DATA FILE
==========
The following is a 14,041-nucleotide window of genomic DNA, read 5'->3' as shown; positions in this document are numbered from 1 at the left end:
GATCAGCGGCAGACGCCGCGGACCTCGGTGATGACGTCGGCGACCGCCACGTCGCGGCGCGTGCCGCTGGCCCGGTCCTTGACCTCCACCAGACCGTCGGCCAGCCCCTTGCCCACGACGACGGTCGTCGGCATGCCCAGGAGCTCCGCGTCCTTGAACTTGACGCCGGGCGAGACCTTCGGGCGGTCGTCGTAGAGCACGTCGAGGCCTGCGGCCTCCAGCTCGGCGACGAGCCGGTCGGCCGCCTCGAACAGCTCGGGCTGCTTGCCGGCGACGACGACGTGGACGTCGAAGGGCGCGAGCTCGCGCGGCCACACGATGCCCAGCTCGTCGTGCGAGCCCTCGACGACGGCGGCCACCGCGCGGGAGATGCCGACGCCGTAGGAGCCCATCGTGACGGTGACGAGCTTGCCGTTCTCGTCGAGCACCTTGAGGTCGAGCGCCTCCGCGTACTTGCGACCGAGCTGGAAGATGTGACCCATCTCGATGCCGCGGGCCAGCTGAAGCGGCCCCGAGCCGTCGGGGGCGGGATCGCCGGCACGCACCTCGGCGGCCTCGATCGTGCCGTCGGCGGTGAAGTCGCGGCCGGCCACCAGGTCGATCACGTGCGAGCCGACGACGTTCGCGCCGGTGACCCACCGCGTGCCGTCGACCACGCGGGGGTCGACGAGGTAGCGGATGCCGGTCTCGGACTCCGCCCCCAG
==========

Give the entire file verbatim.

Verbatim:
The following is a 14,041-nucleotide window of genomic DNA, read 5'->3' as shown; positions in this document are numbered from 1 at the left end:
GATCAGCGGCAGACGCCGCGGACCTCGGTGATGACGTCGGCGACCGCCACGTCGCGGCGCGTGCCGCTGGCCCGGTCCTTGACCTCCACCAGACCGTCGGCCAGCCCCTTGCCCACGACGACGGTCGTCGGCATGCCCAGGAGCTCCGCGTCCTTGAACTTGACGCCGGGCGAGACCTTCGGGCGGTCGTCGTAGAGCACGTCGAGGCCTGCGGCCTCCAGCTCGGCGACGAGCCGGTCGGCCGCCTCGAACAGCTCGGGCTGCTTGCCGGCGACGACGACGTGGACGTCGAAGGGCGCGAGCTCGCGCGGCCACACGATGCCCAGCTCGTCGTGCGAGCCCTCGACGACGGCGGCCACCGCGCGGGAGATGCCGACGCCGTAGGAGCCCATCGTGACGGTGACGAGCTTGCCGTTCTCGTCGAGCACCTTGAGGTCGAGCGCCTCCGCGTACTTGCGACCGAGCTGGAAGATGTGACCCATCTCGATGCCGCGGGCCAGCTGAAGCGGCCCCGAGCCGTCGGGGGCGGGATCGCCGGCACGCACCTCGGCGGCCTCGATCGTGCCGTCGGCGGTGAAGTCGCGGCCGGCCACCAGGTCGATCACGTGCGAGCCGACGACGTTCGCGCCGGTGACCCACCGCGTGCCGTCGACCACGCGGGGGTCGACGAGGTAGCGGATGCCGGTCTCGGACTCCGCCCCCAG